US slaps sanctions on Iran

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Aden - Yasmin Abdel Azim - Mike Pompeo, U.S. secretary of state, at the State Department in Washington, D.C., on Nov. 9, 2018. Image Credit: Bloomberg

Washington: In a clear signal that economic pressure on Iran will continue despite a successful prisoner swap last weekend, the United States hit the Islamic Republic on Wednesday with sanctions on its largest shipping company and airline.

The State and Treasury departments imposed sanctions on Mahan Air and a state shipping network over its role transporting lethal aid from Iran to Yemen and weapons of mass destruction proliferation. It also targeted a Shanghai-based shipping company involved in transporting missile parts to Iran.

"Today's destinations put the world on notice those who engage in illicit transactions with these companies will risk exposure to sanctions themselves," Secretary of State Mike Pompeo said.

The sanctions were the first official action against Iran since a prisoner swap Saturday in which Princeton graduate student Xiyue Wang was exchanged for Massoud Soleimani, an Iranian biologist imprisoned in the United States on charges of sanctions violations.

Some administration officials had cautioned against imposing more sanctions on Iran just days after Tehran released Wang, who had been held for three years on espionage charges the United States considered bogus. But the new measures were designed to send the message that the US campaign of maximum pressure would continue unless Iran's theocratic rulers reverse course on several issues, including its nuclear program, missile testing and support for militia groups in neighboring countries.

"The message is: Don't confuse successful hostage negotiations with our campaign of maximum pressure, which will continue. You're hurting and we intend to up the pain level," said Aaron David Miller, a former Middle East negotiator who is a fellow at the Carnegie Endowment for International Peace.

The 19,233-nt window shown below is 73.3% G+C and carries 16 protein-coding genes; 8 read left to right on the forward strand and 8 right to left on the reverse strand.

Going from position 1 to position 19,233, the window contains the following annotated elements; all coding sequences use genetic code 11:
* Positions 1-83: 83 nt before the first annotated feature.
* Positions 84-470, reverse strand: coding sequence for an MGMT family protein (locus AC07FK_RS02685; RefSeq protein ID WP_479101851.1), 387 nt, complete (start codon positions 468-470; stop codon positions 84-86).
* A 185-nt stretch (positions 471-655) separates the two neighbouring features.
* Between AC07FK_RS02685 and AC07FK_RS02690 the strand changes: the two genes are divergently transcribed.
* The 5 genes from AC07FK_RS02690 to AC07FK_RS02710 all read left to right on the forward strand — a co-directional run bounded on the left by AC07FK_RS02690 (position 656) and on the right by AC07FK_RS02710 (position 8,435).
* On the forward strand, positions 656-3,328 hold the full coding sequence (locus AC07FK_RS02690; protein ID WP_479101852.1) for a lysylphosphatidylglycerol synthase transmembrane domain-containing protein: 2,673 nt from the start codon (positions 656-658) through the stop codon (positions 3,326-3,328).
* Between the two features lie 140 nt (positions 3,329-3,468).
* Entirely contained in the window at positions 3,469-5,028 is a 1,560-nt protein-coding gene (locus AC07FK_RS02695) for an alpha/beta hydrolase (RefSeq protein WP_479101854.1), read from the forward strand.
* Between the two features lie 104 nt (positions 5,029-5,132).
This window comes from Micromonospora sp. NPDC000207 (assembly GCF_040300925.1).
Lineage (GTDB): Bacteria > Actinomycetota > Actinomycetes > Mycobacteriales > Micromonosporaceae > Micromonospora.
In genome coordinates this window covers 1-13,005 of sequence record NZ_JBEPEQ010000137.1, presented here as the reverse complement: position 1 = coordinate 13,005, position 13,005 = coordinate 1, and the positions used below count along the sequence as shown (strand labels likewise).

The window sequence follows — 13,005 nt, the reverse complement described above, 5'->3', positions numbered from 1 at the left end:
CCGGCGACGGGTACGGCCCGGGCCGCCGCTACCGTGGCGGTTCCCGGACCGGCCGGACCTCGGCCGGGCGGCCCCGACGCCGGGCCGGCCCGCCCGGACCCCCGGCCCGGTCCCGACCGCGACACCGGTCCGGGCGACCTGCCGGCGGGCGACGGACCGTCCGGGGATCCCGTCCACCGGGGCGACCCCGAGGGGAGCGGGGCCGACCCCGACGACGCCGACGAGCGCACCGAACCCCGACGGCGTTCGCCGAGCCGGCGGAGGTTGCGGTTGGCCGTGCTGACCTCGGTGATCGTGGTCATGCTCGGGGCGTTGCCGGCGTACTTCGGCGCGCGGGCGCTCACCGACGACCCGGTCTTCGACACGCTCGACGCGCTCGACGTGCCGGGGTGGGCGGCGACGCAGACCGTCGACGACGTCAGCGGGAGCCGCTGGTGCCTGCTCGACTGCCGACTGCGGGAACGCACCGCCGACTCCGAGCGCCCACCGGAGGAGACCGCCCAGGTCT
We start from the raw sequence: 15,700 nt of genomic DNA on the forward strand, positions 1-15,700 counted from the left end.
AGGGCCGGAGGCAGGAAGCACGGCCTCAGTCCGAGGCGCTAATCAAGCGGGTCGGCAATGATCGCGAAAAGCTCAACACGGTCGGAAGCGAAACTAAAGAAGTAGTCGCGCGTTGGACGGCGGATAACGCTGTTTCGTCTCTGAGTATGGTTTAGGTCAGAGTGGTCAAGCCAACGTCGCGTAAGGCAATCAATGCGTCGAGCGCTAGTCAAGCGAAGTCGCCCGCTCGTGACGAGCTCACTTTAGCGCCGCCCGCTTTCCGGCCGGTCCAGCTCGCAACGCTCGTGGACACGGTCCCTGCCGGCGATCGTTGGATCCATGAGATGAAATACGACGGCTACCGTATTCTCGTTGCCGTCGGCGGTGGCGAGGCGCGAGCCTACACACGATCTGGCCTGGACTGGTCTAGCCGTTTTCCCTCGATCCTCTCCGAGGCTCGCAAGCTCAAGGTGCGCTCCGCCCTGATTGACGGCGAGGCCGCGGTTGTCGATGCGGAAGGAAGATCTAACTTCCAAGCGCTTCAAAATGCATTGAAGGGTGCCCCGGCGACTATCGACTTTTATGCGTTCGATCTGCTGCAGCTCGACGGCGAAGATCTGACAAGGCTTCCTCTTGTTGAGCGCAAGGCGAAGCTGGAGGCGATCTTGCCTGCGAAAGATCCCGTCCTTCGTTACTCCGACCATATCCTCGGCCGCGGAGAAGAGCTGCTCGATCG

Behnam Ben Taleblu, an Iran analyst with the Foundation for Defense of Democracies, said the new sanctions are a response to Iran's continuing support for Shiite proxies in Yemen, Iraq and Lebanon, even as the country has faced weeks of anti-government protests.

"The prisoner swap only means that the administration is capable of walking and chewing gum at the same time," he said. "It can negotiate with Iran to release those unjustly detained while also keeping its foot on the pressure pedal."

Warning issued

In recognising the heightened risk to Americans visiting Iran, Pompeo advised travellers - particularly those with dual nationality - that Americans face a high risk of kidnapping, arrest and imprisonment in Iran.

But he also expressed a small degree hope that the two governments can negotiate more prisoner exchanges. At least five Americans are in jail in Iran, and one has been missing for 13 years. Iran has said that 20 of its citizens are imprisoned in the United States on sanctions charges.

"We've had some indication that that may be the case," Pompeo said of the possibility of more prisoner exchanges negotiated through diplomatic channels, adding, "But I don't want to overstate that, I don't want to give false optimism about that pathway."

Pompeo vowed to follow "every even tiny opening" to gain freedom for the Americans but noted there were limits to what the United States is willing to do.

"We don't send pallets of cash, don't send bags of money, we don't change our policy," he said in a swipe at the Obama administration and the prisoner exchanges that coincided with the nuclear deal President Donald has since withdrawn from.

Iranian President Hassan Rouhani said Wednesday that Iran will overcome US sanctions by either bypassing them or through negotiations.

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